WotC Announces OGL 1.1 -- Revised Terms, Royalties, and Annual Revenue Reporting

There has been a lot of speculation recently about WotC's plans regarding the Open Gaming License and the upcoming One D&D. Today, WotC shared some information.

In short, they will be producing a new Open Gaming License (note that the previous OGL 1.0a will still exist, and can still be used). However, for those who use the new OGL 1.1, which will be released in early 2023, there will be some limitations added with regards the type of product which can use it, and -- possibly controversially -- reporting to WotC your annual OGL-related revenue.

They are also adding a royalty for those third party publishers who make more than $750K per year.

Interestingly, only books and 'static electronic files' like ebooks and PDFs will be compatible with the new OGL, meaning that apps, web pages, and the like will need to stick to the old OGL 1.0a.

There will, of course, be a lot of debate and speculation over what this actually means for third party creators, and how it will affect them. Some publishers like Paizo (for Pathfinder) and others will likely simply continue to use the old OGL. The OGL 1.0a allows WotC to update the license, but allows licensees to continue to use previous versions "to copy, modify and distribute any Open Game Content originally distributed under any version of this License".


1. Will One D&D include an SRD/be covered by an OGL?

Yes. First, we’re designing One D&D with fifth edition backwards compatibility, so all existing creator content that is compatible with fifth edition will also be compatible with One D&D. Second, we will update the SRD for One D&D as we complete its development—development that is informed by the results of playtests that we’re conducting with hundreds of thousands of D&D players now.

2. Will the OGL terms change?

Yes. We will release version 1.1 of the OGL in early 2023.

The OGL needs an update to ensure that it keeps doing what it was intended to do—allow the D&D community’s independent creators to build and play and grow the game we all love—without allowing things like third-parties to mint D&D NFTs and large businesses to exploit our intellectual property.

So, what’s changing?

First, we’re making sure that OGL 1.1 is clear about what it covers and what it doesn’t. OGL 1.1 makes clear it only covers material created for use in or as TTRPGs, and those materials are only ever permitted as printed media or static electronic files (like epubs and PDFs). Other types of content, like videos and video games, are only possible through the Wizards of the Coast Fan Content Policy or a custom agreement with us. To clarify: Outside of printed media and static electronic files, the OGL doesn’t cover it.

Will this affect the D&D content and services players use today? It shouldn’t. The top VTT platforms already have custom agreements with Wizards to do what they do. D&D merchandise, like minis and novels, were never intended to be part of the OGL and OGL 1.1 won’t change that. Creators wishing to leverage D&D for those forms of expression will need, as they always have needed, custom agreements between us.

Second, we’re updating the OGL to offer different terms to creators who choose to make free, share-alike content and creators who want to sell their products.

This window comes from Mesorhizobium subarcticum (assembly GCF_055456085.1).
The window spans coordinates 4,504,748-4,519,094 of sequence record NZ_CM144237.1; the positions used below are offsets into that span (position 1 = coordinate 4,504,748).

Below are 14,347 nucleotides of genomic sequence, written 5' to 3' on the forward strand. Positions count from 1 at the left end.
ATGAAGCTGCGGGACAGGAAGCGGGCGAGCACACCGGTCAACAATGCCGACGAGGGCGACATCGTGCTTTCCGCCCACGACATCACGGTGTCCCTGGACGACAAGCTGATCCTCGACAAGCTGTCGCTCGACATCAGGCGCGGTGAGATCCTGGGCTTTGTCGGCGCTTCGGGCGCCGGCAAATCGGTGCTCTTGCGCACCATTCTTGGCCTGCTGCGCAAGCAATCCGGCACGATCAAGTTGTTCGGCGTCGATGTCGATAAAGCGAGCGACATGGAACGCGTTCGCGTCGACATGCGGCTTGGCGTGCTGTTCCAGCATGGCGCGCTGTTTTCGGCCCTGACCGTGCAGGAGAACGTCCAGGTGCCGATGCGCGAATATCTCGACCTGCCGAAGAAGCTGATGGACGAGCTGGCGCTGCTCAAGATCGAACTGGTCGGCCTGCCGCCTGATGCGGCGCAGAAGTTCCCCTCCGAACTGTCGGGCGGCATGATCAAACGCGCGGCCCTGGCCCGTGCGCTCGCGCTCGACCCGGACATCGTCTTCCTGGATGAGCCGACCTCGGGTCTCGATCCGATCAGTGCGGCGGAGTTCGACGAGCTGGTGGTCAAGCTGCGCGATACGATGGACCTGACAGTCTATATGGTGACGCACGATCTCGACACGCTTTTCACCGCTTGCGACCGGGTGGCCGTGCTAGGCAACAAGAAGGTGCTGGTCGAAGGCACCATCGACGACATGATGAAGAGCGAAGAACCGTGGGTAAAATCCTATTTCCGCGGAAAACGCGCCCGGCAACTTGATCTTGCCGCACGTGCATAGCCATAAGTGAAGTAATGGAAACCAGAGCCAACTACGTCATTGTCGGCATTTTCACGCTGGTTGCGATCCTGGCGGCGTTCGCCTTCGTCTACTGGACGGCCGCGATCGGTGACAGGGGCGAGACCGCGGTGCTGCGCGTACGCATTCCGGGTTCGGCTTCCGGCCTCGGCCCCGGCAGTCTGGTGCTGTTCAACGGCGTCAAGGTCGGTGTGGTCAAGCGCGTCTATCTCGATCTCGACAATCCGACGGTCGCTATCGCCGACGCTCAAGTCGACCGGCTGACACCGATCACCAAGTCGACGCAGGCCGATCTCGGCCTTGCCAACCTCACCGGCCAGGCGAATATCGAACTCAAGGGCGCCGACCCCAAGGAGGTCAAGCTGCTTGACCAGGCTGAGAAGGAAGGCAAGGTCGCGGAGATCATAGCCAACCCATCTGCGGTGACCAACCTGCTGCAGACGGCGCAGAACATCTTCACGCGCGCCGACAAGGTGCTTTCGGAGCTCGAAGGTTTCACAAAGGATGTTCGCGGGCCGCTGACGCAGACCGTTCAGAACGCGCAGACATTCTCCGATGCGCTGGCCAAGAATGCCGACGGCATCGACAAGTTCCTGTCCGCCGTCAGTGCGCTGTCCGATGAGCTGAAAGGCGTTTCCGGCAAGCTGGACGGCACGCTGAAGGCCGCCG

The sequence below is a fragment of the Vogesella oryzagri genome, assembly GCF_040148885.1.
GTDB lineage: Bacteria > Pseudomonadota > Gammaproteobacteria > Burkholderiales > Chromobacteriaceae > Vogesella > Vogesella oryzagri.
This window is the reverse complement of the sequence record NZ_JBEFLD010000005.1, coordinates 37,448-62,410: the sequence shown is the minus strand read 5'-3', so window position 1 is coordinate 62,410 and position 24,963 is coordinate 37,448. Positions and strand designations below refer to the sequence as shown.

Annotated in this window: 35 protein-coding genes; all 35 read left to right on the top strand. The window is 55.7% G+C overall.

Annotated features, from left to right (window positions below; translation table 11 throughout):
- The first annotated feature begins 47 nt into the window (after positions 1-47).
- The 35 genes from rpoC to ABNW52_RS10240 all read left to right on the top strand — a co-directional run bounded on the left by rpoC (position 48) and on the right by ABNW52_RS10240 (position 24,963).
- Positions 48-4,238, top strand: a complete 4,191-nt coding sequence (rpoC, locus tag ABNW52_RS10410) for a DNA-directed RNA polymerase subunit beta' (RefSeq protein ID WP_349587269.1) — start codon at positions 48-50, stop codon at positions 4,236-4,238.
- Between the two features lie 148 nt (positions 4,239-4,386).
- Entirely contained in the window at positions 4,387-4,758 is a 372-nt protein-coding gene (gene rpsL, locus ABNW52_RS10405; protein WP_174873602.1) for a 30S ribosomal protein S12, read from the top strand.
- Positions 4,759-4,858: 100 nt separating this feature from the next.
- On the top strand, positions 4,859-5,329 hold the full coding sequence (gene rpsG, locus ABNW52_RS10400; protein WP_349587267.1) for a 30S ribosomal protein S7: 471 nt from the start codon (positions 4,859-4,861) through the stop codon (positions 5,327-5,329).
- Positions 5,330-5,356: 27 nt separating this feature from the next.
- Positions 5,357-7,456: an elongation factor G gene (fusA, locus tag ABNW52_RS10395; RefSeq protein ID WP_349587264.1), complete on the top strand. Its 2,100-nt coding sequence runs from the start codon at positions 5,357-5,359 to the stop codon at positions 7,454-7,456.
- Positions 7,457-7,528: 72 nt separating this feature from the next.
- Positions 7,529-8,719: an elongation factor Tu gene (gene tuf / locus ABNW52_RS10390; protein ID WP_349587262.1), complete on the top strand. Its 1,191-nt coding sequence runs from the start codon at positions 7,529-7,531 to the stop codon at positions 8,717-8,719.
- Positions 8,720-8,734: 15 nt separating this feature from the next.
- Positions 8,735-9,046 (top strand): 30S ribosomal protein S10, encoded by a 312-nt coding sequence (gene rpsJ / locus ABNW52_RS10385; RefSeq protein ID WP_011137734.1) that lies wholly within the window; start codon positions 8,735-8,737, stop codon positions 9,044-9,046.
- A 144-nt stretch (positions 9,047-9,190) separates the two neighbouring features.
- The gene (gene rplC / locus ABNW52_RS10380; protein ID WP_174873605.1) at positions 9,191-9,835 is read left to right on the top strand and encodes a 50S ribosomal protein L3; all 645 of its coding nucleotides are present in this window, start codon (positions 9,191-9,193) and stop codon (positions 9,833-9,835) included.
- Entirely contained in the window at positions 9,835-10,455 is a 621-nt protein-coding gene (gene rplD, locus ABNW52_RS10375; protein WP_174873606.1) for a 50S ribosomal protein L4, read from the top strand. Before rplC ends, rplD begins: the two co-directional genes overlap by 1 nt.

What does this mean for you as a creator? If you’re making share-alike content, very little is going to change from what you’re already used to.

If you’re making commercial content, relatively little is going to change for most creators. For most of you who are selling custom content, here are the new things you’ll need to do:
  1. Accept the license terms and let us know what you’re offering for sale
  2. Report OGL-related revenue annually (if you make more than $50,000 in a year)
  3. Include a Creator Product badge on your work
When we roll out OGL 1.1, we will also provide explanatory videos, FAQs, and a web portal for registration to make navigating these requirements as easy and intuitive as possible. We’ll also have help available to creators to navigate the new process.

For the fewer than 20 creators worldwide who make more than $750,000 in income in a year, we will add a royalty starting in 2024. So, even for the creators making significant money selling D&D supplements and games, no royalties will be due for 2023 and all revenue below $750,000 in future years will be royalty-free.

Bottom line: The OGL is not going away. You will still be able to create new D&D content, publish it anywhere, and game with your friends and followers in all the ways that make this game and community so great. The thousands of creators publishing across Kickstarter, DMsGuild, and more are a critical part of the D&D experience, and we will continue to support and encourage them to do that through One D&D and beyond.
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My preferred FLGS has a massive amount of OGL D&D material for sale, up to and including Level Up. The next-nearest big game store I go to similarly stocks lots of OGL D&D titles, at least as much as they do their non-D&D games. There is one very close to me that has a tiny RPG section like yours, but they're very new and in a small space.
Huh. I wonder if it's a location thing?

I'm in Australia. There's three main games shops I go to regularly. In all three, all RPGs are pretty minor business compared to board games and miniatures games. All stock D&D and Pathfinder, plus a moderately reasonable selection of other systems. But as for 3pp D&D stuff - you almost never see it. One stocks DCC fairly regularly, and you sometimes see some Kobold Press stuff on the shelves (though if they're sold out, restocks take months and months), but pretty much nothing else ever. I'd always assumed it was like this everywhere, so I was surprised to read posts like yours that say the opposite.